The Multifarious Faces of Sikhism
throughout Sikh History
Page 2 of 3
Daya Singh Samparda cont'd
It is to be noted this Samparda is blend of
Nirmala, Nihang and ‘Bedi’
Sikhism. Its founder, Baba Daya Singh was an
Akali Nihang well as a Nirmala. In his Khalsa
code of conduct, he gave the Akali Nihang code
‘Siri Sat Gur spoke
- Thus is an Akali’s form, wears
he blue clothes.
Contemplates he ‘Gurbar Akal’
(greatest Guru), wearing weapons. ‘Chakars’
(Quoits) and knives of ‘Sarbloh’
(Iron) he keeps,
Pierces ears or noses he does not, this
is Satgur’s wish.
Keeping five weapons on body he keeps the
sword hung from belt. Without dipping Kard [knife] in
food he does not eat, on eating he contemplates
‘Akal’ (the Immortal Almighty)
or ‘Sat’ (truth).
All forms of make up, and relationship with
another man’s woman he forsakes.
But the truth is he doesn't forsake women
altogether [meaning his own wife or wives],
always he remains focused on the Guru.
In dishes of Sarbloh he should eat with
He cooks his food with fire wood [meaning
not with cow dung cakes because traditionally
wood is deemed purer], to wear Blue clothes
is the tradition.
Wearing white draws and blue clothes repeats
he ‘Japji’ and ‘Jaap’.
Repeats he ‘Akal Ustat’
(composition of Dasam Guru Durbar praising
God Akal) and memorizes‘Chandi’
(composition in Dasam Guru Durbar detailing
the mythological battles of the warrior
demigoddess Chandi against the demons).
May hair reside on his body, forsakes he
practice of cutting it.
Concentrating on the Guru Granth he runs
from the five (five vices of Lust, Greed,
Ego, False attachment and Anger).
Memorials, Hindu temples, graves forsaking,
he worships no other religion.
He doesn't colour his hair, forsakes he
lust and anger.
Waging war by placing faith in his religion
he shall be successful. ‘Kashera’
(drawers) should be two and half ‘Gaj’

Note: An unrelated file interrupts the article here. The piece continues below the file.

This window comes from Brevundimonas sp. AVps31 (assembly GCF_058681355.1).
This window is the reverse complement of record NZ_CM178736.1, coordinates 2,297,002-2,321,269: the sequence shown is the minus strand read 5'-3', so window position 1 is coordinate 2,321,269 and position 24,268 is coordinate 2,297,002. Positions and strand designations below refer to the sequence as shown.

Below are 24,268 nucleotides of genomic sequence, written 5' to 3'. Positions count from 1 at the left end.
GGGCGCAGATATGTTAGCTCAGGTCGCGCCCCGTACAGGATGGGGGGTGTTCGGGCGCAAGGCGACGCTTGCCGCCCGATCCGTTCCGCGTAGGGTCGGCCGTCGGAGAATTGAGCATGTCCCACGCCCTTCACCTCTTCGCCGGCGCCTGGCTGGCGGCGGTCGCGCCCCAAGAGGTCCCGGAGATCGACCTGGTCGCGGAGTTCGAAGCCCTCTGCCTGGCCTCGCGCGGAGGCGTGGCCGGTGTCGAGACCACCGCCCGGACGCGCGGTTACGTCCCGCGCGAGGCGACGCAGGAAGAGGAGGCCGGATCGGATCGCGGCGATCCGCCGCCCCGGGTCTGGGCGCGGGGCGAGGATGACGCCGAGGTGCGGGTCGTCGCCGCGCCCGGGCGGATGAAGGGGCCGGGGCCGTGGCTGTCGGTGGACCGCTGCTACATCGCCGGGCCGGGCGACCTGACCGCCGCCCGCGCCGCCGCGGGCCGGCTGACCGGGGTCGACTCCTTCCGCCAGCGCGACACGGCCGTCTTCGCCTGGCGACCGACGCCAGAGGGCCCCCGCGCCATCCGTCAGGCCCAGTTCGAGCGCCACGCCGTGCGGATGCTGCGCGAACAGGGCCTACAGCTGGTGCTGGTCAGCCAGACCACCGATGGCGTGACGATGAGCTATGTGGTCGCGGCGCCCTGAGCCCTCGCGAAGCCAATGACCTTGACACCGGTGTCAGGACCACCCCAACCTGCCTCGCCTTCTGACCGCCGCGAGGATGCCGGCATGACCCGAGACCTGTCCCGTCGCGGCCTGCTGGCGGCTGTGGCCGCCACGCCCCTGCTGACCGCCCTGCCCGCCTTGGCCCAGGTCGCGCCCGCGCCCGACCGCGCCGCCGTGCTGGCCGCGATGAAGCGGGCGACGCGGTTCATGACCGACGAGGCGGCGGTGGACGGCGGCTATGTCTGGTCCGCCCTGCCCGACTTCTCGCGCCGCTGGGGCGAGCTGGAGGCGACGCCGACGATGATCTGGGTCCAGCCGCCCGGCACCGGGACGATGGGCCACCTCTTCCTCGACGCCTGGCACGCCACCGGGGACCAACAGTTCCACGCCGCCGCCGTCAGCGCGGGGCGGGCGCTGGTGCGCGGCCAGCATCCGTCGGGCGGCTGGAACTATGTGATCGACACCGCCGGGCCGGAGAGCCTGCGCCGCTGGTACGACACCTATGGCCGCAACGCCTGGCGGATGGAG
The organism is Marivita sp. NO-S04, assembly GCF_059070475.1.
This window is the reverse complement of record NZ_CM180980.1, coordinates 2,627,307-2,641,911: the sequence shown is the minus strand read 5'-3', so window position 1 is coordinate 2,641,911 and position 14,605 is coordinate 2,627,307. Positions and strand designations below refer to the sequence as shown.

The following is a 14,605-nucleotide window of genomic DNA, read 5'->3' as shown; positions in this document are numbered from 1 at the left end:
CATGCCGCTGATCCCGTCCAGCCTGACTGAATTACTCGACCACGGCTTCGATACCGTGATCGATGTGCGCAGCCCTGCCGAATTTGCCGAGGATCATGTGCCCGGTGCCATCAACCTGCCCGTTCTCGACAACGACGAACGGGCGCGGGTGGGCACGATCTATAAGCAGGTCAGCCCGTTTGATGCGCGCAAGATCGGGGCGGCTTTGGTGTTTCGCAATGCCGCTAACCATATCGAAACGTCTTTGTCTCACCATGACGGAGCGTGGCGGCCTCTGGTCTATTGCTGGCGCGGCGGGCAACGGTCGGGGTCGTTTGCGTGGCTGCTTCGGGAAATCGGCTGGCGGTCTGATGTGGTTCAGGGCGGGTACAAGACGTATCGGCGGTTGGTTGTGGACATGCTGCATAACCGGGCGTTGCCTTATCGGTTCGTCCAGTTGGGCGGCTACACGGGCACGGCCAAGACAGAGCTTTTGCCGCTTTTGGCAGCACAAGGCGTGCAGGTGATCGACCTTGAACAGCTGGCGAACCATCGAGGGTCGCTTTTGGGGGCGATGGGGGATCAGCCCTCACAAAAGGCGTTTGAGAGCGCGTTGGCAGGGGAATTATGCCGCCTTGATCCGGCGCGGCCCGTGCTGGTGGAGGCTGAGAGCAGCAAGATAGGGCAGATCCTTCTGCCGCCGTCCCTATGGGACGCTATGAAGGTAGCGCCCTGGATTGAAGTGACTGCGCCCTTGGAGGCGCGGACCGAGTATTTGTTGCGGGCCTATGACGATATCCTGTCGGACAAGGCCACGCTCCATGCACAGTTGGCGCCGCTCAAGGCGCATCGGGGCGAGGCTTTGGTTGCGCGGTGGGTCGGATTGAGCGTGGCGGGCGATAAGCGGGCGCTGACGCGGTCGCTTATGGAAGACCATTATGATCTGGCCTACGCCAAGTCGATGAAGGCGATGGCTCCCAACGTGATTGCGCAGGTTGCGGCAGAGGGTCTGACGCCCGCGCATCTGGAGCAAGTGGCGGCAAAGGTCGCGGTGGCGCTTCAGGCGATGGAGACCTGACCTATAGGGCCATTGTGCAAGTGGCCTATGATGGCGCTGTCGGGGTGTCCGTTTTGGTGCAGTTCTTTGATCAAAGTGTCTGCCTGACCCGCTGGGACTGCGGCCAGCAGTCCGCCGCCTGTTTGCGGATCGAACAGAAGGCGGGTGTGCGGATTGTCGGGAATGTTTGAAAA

(1 Gaj is 36 inches) keeps he a ‘Safa’
(short length of cloth used as towel or
waist belt) as long as well. All times he contemplates Va-eh
Guru, his snares being cut he is free from
cycle of transmigration.
High ‘Dumalla’ (Akali Nihang
war turban) he who wears know him by name
a Nihang, deeds he does equal to Akali,
listen Oh Sikhs with your ears.
Weapons he keeps on his body, without a
scabbard he keeps a sword in hand.
He dresses the way he does for his enemies,
and of death and birth he has no fear [meaning
he has no fear of transmigration].
In his turban he keeps a dagger and wears
a high turban, thus placing the ‘Kalgi’
(crest a symbol of leadership and honour)
on the Khalsa nation’s head was the
‘Sat Gur’ chariteous [meaning
Akali Nihangs lead the Khalsa Panth].
Eats he in vessels of iron, wears he blue
Decorations of ‘Sarbloh’ [meaning
weapons] he wears, equal to a million Ganges
he considers Amritsar.
Armies, viziers, courtiers all the Khalsa
should keep the religion will increase.
Without dipping ‘Kard’ (single-edged
dagger) in food he does not eat, a divorced
woman he does not wed.
Without marrying he does not take a woman
to his bed, to her he always stays faithful.
With his breadth he doesn't blow out the
‘Deeva’ (lamp), never be deceitful
to the Guru.
With ‘Jootha’ (drunk water)
do not put out fire thus get comfort in
this world. [In the above two lines the
writer of the ‘Rehitnama’ seems
to hold fire sacred. Fire known as ‘Chanda’
in Nihang language is even today considered
a great purifier. Thus Chanda is accorded
respect but not worship. To modern day Sikhs
this may seem as superstition. But respecting
something so vital in our life cannot be
construed as superstition. In ‘Suraj
Prakash’, it is written that getting
up early in the morning, Akali Guru Hargobind
Sahib joining his hands, bowed his head
to his horse. Nihangs showing such respect
for horses can be found even today some
Nihangs when they see hawks exclaim “Va-eh
Guru!” for the hawk reminds them of
Akali Nihang Guru Gobind Singh Ji. Within
Sanatan Sikhism, respecting traditions,
cultures, and beliefs is not deemed superstition].
On Baisakhi he does light [lamps] at Amritsar,
Hola he celebrates at Anandpur,
Abchal Nagar [Hazoor Sahib] if he goes,
all his clan will be saved. He who lives the code of conduct
he is my very form.
Between he me, me and he there is no difference,
he has become my form.’ ‘Rehtnameh’,
edited by Piara Singh Padam, P. 78
Baba Sahib Singh Bedi and Baba Sobha
A fresco from the walls of a Nirmala Gurdwara
at Nurangabad of Guru Baba
Sobha Singh Ji (left) and Guru Baba Sahib Singh
Ji (right). As the Bedi tradition accepted the
concept of 'Dehdhari Gurus' (living Gurus),
the term 'Guru' was inferred to Sahib Singh
Bedi and Baba Sobha Singh